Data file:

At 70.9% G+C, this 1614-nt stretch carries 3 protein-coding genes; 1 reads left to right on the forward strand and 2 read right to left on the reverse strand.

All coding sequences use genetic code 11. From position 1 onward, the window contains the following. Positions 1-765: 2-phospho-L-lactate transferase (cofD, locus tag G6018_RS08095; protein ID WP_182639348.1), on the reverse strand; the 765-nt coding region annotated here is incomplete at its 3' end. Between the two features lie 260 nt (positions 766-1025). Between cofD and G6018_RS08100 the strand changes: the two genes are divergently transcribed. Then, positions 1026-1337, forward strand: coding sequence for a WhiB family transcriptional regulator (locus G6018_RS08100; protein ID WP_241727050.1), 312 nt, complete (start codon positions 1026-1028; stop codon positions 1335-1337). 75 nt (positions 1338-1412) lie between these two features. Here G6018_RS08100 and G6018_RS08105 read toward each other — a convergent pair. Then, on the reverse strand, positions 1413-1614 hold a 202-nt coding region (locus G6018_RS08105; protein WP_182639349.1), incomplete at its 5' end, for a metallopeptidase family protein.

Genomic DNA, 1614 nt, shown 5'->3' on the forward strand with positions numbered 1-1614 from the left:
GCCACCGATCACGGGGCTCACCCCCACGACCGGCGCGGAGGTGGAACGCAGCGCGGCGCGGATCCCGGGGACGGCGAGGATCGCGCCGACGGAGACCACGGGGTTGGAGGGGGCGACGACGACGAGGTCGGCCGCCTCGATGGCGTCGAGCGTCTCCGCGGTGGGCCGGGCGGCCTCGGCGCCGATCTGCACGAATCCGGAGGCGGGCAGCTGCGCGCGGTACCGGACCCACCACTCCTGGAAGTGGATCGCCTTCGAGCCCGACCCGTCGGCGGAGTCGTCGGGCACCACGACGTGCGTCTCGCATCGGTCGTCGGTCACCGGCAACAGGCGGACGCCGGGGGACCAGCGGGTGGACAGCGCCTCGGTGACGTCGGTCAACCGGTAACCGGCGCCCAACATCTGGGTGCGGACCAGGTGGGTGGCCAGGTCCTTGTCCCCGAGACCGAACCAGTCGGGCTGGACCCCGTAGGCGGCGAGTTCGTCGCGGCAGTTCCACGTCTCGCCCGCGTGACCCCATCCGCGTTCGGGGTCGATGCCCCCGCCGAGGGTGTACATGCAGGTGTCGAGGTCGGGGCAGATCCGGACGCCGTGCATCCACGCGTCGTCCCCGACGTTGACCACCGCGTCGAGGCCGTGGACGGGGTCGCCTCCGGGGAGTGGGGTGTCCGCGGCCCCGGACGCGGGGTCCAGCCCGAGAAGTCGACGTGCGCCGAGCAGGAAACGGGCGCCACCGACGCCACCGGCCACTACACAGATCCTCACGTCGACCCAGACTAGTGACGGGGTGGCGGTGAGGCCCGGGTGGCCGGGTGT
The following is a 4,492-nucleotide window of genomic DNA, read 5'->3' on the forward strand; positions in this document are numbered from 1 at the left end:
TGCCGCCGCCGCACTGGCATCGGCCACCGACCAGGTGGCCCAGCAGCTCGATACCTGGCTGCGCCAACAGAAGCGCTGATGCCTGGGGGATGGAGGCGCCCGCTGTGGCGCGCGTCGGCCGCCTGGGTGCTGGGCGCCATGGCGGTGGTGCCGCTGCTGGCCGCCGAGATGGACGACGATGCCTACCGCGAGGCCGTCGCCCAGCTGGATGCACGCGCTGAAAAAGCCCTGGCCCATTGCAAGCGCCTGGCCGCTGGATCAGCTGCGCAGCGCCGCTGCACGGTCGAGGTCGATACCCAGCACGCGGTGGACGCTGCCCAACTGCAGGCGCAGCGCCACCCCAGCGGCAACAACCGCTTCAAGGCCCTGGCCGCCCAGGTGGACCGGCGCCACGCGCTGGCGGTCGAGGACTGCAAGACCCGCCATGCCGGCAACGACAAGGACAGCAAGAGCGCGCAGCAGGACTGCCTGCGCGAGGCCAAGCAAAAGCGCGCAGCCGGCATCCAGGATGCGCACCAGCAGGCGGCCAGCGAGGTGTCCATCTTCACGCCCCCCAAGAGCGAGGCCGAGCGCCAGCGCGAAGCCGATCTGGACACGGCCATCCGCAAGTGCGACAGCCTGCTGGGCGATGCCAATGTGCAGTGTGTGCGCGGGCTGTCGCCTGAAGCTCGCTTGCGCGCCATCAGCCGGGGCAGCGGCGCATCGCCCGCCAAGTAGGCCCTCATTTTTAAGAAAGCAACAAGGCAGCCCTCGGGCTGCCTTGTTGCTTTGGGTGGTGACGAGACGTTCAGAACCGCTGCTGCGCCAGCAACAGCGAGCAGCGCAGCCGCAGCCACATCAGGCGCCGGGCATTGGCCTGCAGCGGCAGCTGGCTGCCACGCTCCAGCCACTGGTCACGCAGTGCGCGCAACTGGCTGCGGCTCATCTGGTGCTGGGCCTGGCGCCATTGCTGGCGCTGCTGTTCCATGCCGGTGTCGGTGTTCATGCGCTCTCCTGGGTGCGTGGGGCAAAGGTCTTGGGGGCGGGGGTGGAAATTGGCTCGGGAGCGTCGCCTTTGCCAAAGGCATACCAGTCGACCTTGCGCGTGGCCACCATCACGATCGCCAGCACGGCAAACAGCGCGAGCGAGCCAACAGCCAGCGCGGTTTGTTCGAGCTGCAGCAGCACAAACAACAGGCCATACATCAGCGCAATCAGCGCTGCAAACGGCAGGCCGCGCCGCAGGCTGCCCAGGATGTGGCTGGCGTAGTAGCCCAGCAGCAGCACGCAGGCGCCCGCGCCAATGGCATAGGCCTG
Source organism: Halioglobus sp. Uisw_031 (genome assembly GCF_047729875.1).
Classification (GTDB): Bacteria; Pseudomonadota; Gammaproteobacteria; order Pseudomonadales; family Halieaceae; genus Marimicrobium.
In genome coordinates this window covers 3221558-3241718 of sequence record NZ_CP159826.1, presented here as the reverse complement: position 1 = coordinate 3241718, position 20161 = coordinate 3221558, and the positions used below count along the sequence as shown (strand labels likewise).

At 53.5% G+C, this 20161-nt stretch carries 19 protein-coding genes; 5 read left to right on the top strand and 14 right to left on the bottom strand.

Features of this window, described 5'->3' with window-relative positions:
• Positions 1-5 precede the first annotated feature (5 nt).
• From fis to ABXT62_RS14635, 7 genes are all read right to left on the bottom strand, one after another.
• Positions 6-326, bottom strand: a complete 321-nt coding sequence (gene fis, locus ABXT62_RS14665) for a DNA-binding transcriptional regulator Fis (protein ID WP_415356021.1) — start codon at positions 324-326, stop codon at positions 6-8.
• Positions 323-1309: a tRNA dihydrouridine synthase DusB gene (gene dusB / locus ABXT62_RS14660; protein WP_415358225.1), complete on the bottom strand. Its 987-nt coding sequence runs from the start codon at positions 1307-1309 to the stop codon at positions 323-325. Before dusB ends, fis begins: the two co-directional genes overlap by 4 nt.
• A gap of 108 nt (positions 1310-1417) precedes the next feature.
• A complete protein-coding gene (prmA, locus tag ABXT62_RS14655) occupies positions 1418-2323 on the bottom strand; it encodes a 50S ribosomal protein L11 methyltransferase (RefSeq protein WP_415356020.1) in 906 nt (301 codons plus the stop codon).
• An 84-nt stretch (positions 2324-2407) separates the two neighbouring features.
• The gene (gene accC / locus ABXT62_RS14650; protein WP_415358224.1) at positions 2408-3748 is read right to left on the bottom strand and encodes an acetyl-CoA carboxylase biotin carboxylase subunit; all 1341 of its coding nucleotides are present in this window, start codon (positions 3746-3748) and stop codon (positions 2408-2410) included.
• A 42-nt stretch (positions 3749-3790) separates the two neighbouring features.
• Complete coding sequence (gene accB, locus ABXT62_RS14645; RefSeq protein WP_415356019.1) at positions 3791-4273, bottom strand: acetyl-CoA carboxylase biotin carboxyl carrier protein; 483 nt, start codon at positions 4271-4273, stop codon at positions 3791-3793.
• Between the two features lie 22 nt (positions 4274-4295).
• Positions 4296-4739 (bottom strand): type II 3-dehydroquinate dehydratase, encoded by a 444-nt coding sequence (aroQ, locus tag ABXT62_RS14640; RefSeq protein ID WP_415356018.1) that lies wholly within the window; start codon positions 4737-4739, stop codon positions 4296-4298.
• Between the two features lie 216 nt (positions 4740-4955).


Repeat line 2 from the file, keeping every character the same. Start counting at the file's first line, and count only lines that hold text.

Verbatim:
All coding sequences use genetic code 11. From position 1 onward, the window contains the following. Positions 1-765: 2-phospho-L-lactate transferase (cofD, locus tag G6018_RS08095; protein ID WP_182639348.1), on the reverse strand; the 765-nt coding region annotated here is incomplete at its 3' end. Between the two features lie 260 nt (positions 766-1025). Between cofD and G6018_RS08100 the strand changes: the two genes are divergently transcribed. Then, positions 1026-1337, forward strand: coding sequence for a WhiB family transcriptional regulator (locus G6018_RS08100; protein ID WP_241727050.1), 312 nt, complete (start codon positions 1026-1028; stop codon positions 1335-1337). 75 nt (positions 1338-1412) lie between these two features. Here G6018_RS08100 and G6018_RS08105 read toward each other — a convergent pair. Then, on the reverse strand, positions 1413-1614 hold a 202-nt coding region (locus G6018_RS08105; protein WP_182639349.1), incomplete at its 5' end, for a metallopeptidase family protein.